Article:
The first few chapters of June Hyjek’s memoir, Unexpected Grace, provides a sweeping overview of her 25-year battle with scoliosis (A curvature of the spine: in June’s case over 60 degrees at one point) and its impact on her life and career. The remainder of the book focuses on a very detailed, personal account of her yearlong recovery from the last series of surgeries and treatments for her condition. While the subject matter could result in a very depressing read this book is anything but.
June’s memoir is not a lamentation over the hand life dealt her. She doesn’t sugar coat her condition or her frustration and pain in dealing with it, but she doesn’t indulge herself in self-pity either. This is a very adult individual honestly facing her condition, embracing it, and integrating it into her life. For me, this is a very challenging approach to adversity. I rail against heaven if a cold goes on too long. The prospect of spending months in bed waiting for my body to heal from surgery or overcome a persistent infection is a description of hell itself. From the way June describes her Type-A personality before her sickness, it might have been for her too. That however, is exactly what she does. Eventually, she also faces the reality that because of her condition she must abandon the business she created and give up the career she loves.
At the beginning of the book, Hyjek describes battling her condition. When it becomes apparent that no amount of exercise, medication or determination will overcome her malady, she describes a very different way of dealing with it: surrender and acceptance. Rather than railing against the pain or wishing it away, she accepts it as a permanent part of her reality and moves her life forward. While doing so, she constantly opens herself to what new opportunities life will present. This is heavy stuff and for it, she applies some powerful assets to help her.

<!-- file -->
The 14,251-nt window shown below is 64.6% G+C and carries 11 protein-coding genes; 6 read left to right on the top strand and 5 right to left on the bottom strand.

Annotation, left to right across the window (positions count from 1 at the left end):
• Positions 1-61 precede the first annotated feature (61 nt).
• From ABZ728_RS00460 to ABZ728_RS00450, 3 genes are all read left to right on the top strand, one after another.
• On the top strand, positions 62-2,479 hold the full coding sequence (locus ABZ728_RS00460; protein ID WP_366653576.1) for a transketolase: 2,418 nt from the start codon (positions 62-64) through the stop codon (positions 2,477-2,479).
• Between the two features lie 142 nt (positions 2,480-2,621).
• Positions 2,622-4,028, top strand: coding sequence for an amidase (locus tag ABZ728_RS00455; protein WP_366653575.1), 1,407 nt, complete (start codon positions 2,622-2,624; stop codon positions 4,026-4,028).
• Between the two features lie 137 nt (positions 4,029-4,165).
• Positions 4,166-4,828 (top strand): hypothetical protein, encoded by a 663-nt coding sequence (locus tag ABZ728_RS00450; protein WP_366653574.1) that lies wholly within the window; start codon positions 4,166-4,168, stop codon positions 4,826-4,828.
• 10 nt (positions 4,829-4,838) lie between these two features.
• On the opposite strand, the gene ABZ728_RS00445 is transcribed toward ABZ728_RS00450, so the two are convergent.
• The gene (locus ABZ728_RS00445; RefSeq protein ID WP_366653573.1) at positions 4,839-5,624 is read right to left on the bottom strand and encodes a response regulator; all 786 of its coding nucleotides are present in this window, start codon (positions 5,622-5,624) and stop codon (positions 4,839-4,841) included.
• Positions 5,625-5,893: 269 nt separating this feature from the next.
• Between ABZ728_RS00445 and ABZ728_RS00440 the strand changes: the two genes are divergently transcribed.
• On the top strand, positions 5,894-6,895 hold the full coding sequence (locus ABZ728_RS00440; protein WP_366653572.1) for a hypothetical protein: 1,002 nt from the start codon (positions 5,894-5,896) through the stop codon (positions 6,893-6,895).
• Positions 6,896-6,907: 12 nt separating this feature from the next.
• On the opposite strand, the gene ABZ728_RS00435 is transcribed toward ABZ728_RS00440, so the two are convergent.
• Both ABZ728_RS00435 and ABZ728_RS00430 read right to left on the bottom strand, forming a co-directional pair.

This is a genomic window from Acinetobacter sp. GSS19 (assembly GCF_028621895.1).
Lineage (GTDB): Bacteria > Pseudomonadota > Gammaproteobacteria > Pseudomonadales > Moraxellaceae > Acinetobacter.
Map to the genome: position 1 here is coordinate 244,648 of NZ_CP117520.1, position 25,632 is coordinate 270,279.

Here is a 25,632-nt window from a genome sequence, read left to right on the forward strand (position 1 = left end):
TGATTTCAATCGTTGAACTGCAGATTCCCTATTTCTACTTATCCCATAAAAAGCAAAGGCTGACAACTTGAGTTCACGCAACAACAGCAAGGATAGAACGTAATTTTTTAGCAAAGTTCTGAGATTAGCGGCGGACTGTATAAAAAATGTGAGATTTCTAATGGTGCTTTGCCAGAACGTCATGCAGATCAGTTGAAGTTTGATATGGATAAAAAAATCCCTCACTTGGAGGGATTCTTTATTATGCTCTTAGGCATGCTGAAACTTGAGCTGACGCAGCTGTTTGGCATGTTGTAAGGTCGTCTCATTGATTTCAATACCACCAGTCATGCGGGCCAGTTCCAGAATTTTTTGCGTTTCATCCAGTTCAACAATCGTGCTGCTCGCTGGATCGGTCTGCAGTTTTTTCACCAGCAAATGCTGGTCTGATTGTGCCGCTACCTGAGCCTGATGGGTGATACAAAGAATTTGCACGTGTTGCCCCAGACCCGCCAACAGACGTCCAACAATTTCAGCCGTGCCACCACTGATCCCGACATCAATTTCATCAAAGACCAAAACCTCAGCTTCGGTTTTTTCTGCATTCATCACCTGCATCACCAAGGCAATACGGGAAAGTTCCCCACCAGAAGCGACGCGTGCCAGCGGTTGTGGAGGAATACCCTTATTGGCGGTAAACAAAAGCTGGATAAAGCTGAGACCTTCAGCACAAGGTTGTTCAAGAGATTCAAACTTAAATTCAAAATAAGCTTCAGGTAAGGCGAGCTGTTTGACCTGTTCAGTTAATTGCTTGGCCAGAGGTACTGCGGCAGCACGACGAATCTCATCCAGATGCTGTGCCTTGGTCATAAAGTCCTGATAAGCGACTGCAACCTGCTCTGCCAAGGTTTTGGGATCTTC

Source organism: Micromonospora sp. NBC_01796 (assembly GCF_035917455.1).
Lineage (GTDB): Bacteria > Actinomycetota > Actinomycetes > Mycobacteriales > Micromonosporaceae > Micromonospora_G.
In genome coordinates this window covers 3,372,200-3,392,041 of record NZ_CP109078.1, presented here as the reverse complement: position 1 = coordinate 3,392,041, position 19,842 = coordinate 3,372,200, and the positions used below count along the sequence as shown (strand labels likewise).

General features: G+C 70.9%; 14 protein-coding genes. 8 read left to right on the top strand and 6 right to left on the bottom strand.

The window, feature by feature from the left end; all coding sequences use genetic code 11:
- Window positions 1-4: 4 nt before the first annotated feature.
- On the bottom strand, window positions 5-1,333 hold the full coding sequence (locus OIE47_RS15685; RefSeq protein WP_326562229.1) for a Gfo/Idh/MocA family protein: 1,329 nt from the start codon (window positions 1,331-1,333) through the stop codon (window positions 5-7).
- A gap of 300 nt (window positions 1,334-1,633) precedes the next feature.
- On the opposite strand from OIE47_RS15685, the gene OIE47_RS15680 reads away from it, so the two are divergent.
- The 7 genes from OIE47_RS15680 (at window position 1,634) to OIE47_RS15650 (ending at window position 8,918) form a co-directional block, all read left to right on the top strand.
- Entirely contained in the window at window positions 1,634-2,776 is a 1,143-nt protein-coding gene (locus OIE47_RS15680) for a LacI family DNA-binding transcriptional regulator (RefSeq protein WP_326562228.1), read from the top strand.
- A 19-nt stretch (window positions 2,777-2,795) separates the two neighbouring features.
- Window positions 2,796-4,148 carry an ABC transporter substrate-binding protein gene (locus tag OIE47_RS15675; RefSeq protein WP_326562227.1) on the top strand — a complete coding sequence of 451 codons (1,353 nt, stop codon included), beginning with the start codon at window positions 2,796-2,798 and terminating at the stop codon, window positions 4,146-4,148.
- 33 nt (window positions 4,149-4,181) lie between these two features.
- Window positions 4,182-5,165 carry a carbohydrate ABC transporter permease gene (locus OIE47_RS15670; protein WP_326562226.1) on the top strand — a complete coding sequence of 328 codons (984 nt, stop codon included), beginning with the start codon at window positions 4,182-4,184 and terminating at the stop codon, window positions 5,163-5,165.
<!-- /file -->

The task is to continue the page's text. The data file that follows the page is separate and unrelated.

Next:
In each chapter of the book, June provides three elements that help us understand and appreciate her passage. First are a series of e-mails that she sent to her supporters. In them, she shares where she is on her journey to recovery. For me, these were the real gems in this memoir. June’s writing style is endearing and throughout the book, it felt as though she was a trusting friend sharing her story as we sipped coffee together at her kitchen table. What a wonderful writing style! Second are her personal reflections on what she wrote. Evaluating her thoughts a year later, she puts each into the perspective of the journey and the lessons learned along the way. There is no sermonizing here. June doesn’t try to sell us on this being “the way” but simply shares where she was at the time and what she learned about herself. Finally, June includes the responses to what she wrote from her network of friends. I skipped over some of these until I got further into the story. As their full importance became apparent, I read them more closely. It was also interesting to me how each person provided support from their unique life perspective, be it religious, holistic, or simply friendship.
There is much to digest in June Hyjek’s book. It is full of wit, wisdom, and as the title suggests, grace. I felt privileged to have her share so much of herself with me. I suspect most other readers will feel the same.
Author, Amanda’s Room
January 1, 2014